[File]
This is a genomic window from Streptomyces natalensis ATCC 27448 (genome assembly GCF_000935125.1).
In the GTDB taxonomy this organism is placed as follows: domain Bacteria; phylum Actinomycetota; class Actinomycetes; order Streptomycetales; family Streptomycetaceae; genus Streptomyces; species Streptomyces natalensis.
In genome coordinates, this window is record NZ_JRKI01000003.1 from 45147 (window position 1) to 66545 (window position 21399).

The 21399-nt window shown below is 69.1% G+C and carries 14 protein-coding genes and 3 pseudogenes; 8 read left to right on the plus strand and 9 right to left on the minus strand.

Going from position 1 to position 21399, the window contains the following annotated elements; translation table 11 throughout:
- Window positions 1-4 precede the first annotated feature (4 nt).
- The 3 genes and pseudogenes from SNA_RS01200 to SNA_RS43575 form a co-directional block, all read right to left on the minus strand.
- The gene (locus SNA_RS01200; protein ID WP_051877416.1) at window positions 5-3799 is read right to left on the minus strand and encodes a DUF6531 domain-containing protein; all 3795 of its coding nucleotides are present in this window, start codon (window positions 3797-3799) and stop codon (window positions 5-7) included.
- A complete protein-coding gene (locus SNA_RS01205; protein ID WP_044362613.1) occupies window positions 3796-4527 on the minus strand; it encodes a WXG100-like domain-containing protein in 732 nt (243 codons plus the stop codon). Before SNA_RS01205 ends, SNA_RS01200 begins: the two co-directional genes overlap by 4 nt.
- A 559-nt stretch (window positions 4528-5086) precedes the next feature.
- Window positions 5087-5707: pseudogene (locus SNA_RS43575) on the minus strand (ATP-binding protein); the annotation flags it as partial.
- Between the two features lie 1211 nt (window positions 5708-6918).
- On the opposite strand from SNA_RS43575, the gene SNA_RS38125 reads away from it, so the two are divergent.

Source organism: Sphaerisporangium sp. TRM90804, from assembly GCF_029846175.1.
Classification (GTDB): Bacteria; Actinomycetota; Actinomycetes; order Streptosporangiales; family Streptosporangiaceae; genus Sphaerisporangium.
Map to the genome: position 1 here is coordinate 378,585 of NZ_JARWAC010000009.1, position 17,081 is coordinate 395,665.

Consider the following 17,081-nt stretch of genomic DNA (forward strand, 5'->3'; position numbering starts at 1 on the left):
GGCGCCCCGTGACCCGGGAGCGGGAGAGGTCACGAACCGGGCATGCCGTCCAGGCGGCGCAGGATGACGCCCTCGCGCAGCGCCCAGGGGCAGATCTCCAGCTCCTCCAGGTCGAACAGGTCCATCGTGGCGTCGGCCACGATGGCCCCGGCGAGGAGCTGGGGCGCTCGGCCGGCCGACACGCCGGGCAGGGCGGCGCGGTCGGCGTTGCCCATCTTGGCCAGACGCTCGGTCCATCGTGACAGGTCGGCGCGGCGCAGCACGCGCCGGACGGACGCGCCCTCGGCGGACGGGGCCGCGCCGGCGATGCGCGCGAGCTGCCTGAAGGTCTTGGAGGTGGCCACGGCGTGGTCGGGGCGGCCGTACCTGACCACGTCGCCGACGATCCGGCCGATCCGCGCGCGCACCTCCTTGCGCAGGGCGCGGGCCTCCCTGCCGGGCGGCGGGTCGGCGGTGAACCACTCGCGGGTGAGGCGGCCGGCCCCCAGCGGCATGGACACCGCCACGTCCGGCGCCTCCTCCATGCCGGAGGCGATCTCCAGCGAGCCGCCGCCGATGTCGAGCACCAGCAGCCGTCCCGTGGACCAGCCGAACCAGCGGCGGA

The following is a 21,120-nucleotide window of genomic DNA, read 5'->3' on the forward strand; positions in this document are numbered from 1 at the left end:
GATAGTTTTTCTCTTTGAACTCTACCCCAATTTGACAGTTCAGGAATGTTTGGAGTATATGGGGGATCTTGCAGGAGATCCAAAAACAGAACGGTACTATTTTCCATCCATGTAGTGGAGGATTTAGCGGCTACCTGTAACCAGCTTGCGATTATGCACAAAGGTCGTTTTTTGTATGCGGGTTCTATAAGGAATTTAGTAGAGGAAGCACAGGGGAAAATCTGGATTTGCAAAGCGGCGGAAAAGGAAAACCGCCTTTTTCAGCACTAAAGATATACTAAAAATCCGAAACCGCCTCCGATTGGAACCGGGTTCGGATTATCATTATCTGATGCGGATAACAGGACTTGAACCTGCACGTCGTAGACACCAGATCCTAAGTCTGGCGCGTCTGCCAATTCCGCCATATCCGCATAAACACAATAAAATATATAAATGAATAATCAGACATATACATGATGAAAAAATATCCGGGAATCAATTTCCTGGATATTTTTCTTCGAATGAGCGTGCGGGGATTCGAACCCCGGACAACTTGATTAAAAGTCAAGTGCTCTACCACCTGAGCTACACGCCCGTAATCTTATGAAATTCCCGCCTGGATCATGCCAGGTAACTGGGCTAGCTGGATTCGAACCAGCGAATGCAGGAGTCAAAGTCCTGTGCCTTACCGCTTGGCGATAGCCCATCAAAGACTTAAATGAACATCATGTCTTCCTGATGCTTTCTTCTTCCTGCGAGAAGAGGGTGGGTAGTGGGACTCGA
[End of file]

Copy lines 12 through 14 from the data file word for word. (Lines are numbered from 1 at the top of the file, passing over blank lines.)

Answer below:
- Between the two features lie 1211 nt (window positions 5708-6918).
- On the opposite strand from SNA_RS43575, the gene SNA_RS38125 reads away from it, so the two are divergent.

Source organism: Sphaerisporangium sp. TRM90804, from assembly GCF_029846175.1.